By Callie Jenschke
Unlike many other Latino World War II veterans who often found themselves in a minority during their military service, Roberto Vazquez says he seldom felt the brunt of discrimination as a soldier in his division, where he was one of 7,000 Hispanics fighting shoulder to shoulder against the German army.
Vazquez was born in Laredo, Texas, on August 1, 1923. From the beginning, he was made to feel at ease with his culture. Located on the Texas-Mexico border about 160 miles south of San Antonio, Laredo was unique. In the 1930s, the sheriff and most of the local police department, as well as the mayor and a number of teachers, were all Latino.
Vazquez says he seldom experienced any racial discrimination during his childhood because of the town's proximity to Mexico. He was active in his community as a youth, participating in many volunteer activities.
He says his most significant volunteer effort came when he was 16 years old.
"I was playing football in St. Joseph's Academy, and then all of a sudden all of the football players took off” to enlist in the military for World War II, Vazquez said. "I had to beg my father to sign a paper so that I could join the service then, at 16."
Vazquez was sent to Fort Sam Houston in San Antonio for basic training. He then was dispatched to Wisconsin for ski training.
"They trained us for jungle warfare and then turned around and sent us up north for ski training," he said.
As a member of the 2nd Infantry Division, Vazquez was one of about 7,000 Mexican Americans who made up half the division. He says a number of Hispanic officers made him feel emboldened as a Latino soldier.
His division was sent to Normandy, France, Germany and, later, Czechoslovakia. One of his most vivid memories was storming the beaches of Normandy during D-Day Plus One in 1944.
"In Normandy, we wanted to get off the boat because we were afraid that they would sink our boat. We wanted to get on that beach. We started praying and felt lots better on the beach than we did in the water." Vazquez said.
For him, religion played an imperative part in survival.
"I did a lot of praying, especially when the artillery started coming in. We would hit the ground praying," Vazquez said.
He says his relationship with his fellow soldiers eased the trauma and distress he experienced throughout the war.
"We acted like brothers," Vazquez said. "Once we got into battle, we had no differences; we just protected each other."
After the war, Vazquez received an honorable discharge in addition to numerous awards. "I was honored with the Ruptured Duck, the Good Conduct medal, the European Theater award, plus our division received 5 campaign stars." he said.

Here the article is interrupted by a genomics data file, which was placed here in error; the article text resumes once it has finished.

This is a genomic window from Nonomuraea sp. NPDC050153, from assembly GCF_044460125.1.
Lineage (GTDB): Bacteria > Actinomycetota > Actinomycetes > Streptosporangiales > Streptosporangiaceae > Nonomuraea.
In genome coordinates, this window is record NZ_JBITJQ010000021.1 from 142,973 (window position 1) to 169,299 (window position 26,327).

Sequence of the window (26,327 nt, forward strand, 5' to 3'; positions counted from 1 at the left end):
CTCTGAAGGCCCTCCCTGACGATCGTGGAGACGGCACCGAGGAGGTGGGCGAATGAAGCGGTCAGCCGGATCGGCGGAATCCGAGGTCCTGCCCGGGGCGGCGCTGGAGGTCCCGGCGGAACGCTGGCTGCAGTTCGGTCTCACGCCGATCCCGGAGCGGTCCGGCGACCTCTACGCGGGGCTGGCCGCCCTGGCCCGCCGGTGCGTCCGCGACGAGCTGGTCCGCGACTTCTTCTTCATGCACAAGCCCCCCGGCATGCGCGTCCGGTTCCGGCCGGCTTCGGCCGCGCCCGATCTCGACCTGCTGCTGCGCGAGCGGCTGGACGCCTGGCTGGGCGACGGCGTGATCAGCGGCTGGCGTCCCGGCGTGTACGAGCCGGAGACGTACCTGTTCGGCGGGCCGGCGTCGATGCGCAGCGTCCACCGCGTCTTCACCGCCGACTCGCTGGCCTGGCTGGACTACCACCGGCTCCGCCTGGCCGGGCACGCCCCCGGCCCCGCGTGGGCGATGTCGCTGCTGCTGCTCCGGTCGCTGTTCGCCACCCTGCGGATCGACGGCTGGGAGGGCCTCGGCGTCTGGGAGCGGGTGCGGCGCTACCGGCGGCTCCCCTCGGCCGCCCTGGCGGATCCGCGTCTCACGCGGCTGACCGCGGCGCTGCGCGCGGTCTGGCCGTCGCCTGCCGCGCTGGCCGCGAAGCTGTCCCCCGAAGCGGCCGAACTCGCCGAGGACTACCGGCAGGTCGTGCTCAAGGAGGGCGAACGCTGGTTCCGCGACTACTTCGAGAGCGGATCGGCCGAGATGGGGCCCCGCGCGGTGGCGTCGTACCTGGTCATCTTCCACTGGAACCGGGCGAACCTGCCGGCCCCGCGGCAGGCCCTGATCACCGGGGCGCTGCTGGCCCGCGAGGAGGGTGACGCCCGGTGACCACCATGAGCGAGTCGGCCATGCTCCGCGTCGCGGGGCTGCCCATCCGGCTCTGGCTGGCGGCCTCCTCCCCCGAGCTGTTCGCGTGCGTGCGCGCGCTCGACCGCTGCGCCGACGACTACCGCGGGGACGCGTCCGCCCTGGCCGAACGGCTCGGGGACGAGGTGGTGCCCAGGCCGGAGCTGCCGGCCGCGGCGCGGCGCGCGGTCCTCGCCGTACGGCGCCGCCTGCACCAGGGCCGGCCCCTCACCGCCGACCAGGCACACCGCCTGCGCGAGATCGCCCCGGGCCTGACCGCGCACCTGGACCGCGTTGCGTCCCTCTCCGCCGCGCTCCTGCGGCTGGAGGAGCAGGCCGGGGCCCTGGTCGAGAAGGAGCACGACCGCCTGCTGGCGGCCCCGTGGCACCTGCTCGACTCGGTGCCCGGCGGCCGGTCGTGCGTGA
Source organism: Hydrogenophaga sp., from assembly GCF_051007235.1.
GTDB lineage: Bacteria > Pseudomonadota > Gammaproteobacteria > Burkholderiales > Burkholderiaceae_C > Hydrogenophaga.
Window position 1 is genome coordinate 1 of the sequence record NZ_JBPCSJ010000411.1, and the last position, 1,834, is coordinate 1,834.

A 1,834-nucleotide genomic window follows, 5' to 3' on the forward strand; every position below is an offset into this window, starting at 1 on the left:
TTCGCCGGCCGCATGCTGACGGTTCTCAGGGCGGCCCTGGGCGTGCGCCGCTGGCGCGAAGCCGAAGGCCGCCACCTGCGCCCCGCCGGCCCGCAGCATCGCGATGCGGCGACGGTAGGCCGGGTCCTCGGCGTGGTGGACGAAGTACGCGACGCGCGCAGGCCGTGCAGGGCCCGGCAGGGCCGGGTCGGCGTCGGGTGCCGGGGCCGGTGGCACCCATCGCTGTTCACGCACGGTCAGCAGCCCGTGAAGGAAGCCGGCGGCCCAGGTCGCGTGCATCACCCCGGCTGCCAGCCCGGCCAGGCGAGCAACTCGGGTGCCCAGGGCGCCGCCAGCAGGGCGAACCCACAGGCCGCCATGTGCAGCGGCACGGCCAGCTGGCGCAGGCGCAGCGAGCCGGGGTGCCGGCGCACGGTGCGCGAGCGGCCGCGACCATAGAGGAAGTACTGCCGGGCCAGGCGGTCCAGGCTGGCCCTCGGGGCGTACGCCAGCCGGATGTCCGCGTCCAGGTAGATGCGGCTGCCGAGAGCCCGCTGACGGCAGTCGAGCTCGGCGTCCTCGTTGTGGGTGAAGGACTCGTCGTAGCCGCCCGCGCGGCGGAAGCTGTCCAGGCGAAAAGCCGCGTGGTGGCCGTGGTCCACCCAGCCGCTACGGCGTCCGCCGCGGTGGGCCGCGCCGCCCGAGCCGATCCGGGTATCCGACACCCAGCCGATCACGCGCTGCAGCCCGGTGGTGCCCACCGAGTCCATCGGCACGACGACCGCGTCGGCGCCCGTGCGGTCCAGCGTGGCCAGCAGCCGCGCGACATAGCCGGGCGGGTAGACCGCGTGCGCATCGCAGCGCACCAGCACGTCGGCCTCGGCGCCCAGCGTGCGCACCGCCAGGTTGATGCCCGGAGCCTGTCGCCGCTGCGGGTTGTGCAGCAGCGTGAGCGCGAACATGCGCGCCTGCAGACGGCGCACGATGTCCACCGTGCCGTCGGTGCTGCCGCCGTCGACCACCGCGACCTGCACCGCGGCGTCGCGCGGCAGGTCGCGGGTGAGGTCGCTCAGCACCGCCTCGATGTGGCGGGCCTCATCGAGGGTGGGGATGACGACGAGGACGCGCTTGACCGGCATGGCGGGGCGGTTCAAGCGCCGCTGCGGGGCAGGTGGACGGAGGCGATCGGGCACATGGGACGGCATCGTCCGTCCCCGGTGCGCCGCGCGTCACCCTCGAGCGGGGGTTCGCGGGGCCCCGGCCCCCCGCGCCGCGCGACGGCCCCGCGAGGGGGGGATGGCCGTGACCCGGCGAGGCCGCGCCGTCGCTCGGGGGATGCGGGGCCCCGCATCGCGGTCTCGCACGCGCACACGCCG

The Ruptured Duck is a cloth insignia that was issued to service personnel who were about to leave the military with an honorable discharge.
After the war, Vazquez moved to Chicago.
"I came because friends said that there was a lot of work up here," said Vazquez, who first worked at Endless Steel, a steel mine, and later at LTV steel mill, where he was a mechanical and electrical supervisor for 34 years.
He met his wife, Anna Torres Vazquez, in East Chicago, Ind., where they reside today. They have three sons: David, Arturo and Richard. Anna was a WAC during the war, serving as a trainer with the 3rd Air Force, which was based in Florida.
Today, Anna is unable to speak and is mostly confined to her bed because of a series of strokes in recent years.
"She can't speak very well," Vazquez said. "I am answering a lot of questions for her, but she can think better than I can."
Anna was born in Mexico but raised in Indiana. She was the only Latino female to join the WWII effort from her neighborhood. As a member of the 3rd Air Force, she was sent to Florida to train allied pilots in the 201st Mexican Fighter Squadron to fight in the South Pacific.
"They held her here [Florida] because they were training all those allied pilots," Vazquez said. "They didn't want to let her go."
Family members recall that during a training mission, Anna's plane made a forced landing and was reported missing in action. She and her crew survived the incident.
After the war, Vazquez says he experienced many of the racial inequalities he hadn’t encountered in South Texas and during the war.
"We came out of the service, and they used to seat us in a separate colored section in the theaters," he said. "Here we were out of the war with a bunch of medals, and we had to sit on the side. So we got involved in politics and changed a lot of things."
The couple started their activist involvement in 1948 when they joined the League of United Latin American Citizens, or LULAC, one of the largest and oldest Hispanic organizations in the U.S. LULAC embodies a philosophy in which the Vazquezes say they believe, that the will of a people can overcome inequalities of discrimination and injustice and people can enjoy their rights as U.S. citizens.
The Vazquezes organized a men and women's council in East Chicago. Also, Vazquez was the pioneer president of LULAC in East Chicago. He later became 2nd National Vice-President, and Anna became the 1st State President in the Midwest.
Together, they attended 39 consecutive LULAC national conventions all over the U.S.
Awards and plaques cover the walls of their home as symbols of all their hard work. Among the photos hanging on their walls are ones of their three sons, seven grandchildren and 10 great-grandchildren. Through war, discrimination and sickness, the couple has remained partners and set a legacy for themselves and others in East Chicago and beyond.
"As we say in Spanish, Vaya con Dios, to our culture and to nuestra gente," Vazquez said.
Mr. and Mrs. Vazquez were interviewed in East Chicago, Indiana, on June 20, 2002, by William Luna.